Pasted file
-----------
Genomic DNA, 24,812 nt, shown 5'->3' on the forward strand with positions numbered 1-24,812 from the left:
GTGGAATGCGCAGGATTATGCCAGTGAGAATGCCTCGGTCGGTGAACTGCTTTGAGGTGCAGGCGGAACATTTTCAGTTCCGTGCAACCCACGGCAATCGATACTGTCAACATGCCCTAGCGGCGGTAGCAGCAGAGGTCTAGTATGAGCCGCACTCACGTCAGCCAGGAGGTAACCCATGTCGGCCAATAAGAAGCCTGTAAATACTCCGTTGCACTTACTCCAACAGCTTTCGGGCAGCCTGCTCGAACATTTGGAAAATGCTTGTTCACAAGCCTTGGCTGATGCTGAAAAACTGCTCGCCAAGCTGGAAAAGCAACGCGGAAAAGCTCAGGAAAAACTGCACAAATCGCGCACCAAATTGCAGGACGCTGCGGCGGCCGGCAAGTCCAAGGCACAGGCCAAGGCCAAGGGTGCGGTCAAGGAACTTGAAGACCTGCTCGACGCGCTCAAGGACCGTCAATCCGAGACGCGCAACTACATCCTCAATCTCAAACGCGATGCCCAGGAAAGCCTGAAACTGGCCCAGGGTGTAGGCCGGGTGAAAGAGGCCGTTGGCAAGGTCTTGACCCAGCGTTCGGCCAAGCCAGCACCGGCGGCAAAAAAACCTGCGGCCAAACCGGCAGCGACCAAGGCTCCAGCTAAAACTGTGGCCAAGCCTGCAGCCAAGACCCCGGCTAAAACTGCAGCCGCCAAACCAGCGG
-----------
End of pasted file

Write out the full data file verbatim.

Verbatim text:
Genomic DNA, 24,812 nt, shown 5'->3' on the forward strand with positions numbered 1-24,812 from the left:
GTGGAATGCGCAGGATTATGCCAGTGAGAATGCCTCGGTCGGTGAACTGCTTTGAGGTGCAGGCGGAACATTTTCAGTTCCGTGCAACCCACGGCAATCGATACTGTCAACATGCCCTAGCGGCGGTAGCAGCAGAGGTCTAGTATGAGCCGCACTCACGTCAGCCAGGAGGTAACCCATGTCGGCCAATAAGAAGCCTGTAAATACTCCGTTGCACTTACTCCAACAGCTTTCGGGCAGCCTGCTCGAACATTTGGAAAATGCTTGTTCACAAGCCTTGGCTGATGCTGAAAAACTGCTCGCCAAGCTGGAAAAGCAACGCGGAAAAGCTCAGGAAAAACTGCACAAATCGCGCACCAAATTGCAGGACGCTGCGGCGGCCGGCAAGTCCAAGGCACAGGCCAAGGCCAAGGGTGCGGTCAAGGAACTTGAAGACCTGCTCGACGCGCTCAAGGACCGTCAATCCGAGACGCGCAACTACATCCTCAATCTCAAACGCGATGCCCAGGAAAGCCTGAAACTGGCCCAGGGTGTAGGCCGGGTGAAAGAGGCCGTTGGCAAGGTCTTGACCCAGCGTTCGGCCAAGCCAGCACCGGCGGCAAAAAAACCTGCGGCCAAACCGGCAGCGACCAAGGCTCCAGCTAAAACTGTGGCCAAGCCTGCAGCCAAGACCCCGGCTAAAACTGCAGCCGCCAAACCAGCGG